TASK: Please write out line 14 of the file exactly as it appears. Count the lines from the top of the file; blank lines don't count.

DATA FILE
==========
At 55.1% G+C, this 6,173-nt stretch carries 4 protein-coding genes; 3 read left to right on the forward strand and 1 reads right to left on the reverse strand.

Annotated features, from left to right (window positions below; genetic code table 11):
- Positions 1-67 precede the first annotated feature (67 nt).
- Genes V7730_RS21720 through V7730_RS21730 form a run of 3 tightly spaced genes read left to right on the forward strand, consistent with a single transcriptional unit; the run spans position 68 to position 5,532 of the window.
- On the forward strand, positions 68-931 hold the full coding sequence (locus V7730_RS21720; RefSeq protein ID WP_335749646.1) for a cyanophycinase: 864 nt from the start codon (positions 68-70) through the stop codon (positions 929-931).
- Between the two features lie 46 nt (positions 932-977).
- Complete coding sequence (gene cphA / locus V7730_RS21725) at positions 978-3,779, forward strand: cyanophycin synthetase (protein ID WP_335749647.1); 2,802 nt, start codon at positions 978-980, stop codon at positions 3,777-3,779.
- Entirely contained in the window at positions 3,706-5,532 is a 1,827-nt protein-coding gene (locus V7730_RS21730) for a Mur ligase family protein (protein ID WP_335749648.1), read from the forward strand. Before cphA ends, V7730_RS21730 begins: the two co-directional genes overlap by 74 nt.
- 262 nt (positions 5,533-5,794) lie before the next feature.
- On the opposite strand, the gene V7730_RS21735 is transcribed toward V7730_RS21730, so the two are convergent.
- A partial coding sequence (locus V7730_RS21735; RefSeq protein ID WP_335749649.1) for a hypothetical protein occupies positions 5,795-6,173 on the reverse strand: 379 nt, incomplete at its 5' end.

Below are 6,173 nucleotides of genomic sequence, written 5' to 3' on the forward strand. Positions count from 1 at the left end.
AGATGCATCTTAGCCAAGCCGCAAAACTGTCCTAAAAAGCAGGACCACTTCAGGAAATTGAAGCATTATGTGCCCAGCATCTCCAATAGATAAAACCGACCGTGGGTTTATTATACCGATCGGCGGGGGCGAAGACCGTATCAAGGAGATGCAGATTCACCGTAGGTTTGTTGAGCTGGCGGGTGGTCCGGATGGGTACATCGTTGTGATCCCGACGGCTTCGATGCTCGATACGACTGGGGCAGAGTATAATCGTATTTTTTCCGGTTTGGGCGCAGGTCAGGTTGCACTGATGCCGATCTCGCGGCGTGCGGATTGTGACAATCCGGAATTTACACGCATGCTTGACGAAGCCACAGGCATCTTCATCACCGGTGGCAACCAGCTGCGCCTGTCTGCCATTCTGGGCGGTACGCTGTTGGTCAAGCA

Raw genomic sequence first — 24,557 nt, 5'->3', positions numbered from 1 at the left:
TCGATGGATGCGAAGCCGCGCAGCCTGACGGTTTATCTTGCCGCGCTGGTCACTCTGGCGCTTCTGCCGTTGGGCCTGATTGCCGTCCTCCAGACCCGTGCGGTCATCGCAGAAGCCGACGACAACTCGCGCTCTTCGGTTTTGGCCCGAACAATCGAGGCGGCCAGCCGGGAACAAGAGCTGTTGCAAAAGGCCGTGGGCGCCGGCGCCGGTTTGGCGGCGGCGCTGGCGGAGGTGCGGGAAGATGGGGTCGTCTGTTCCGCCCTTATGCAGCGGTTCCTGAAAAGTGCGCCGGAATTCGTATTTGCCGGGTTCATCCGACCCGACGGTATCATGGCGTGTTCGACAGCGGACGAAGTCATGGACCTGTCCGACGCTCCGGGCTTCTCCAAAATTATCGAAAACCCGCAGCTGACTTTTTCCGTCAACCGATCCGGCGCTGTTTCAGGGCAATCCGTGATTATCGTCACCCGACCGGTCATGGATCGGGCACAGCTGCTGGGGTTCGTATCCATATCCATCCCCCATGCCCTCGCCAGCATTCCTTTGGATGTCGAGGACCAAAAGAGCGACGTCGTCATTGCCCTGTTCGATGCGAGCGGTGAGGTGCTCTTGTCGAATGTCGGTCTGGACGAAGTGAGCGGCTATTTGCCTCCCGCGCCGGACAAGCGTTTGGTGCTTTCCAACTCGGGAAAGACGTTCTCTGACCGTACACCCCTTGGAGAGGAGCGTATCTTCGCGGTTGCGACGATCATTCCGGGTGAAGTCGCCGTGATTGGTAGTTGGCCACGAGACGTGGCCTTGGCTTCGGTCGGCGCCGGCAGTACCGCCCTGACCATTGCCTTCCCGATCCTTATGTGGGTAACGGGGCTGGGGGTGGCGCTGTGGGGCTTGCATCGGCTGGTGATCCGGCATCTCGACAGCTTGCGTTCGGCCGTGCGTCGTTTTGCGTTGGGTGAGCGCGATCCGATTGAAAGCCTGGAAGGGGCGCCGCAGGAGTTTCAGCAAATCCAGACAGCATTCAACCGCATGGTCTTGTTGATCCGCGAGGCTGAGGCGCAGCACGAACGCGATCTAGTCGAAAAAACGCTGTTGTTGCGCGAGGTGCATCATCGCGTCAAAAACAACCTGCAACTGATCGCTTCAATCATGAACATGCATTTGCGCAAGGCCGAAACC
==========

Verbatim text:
Raw genomic sequence first — 24,557 nt, 5'->3', positions numbered from 1 at the left: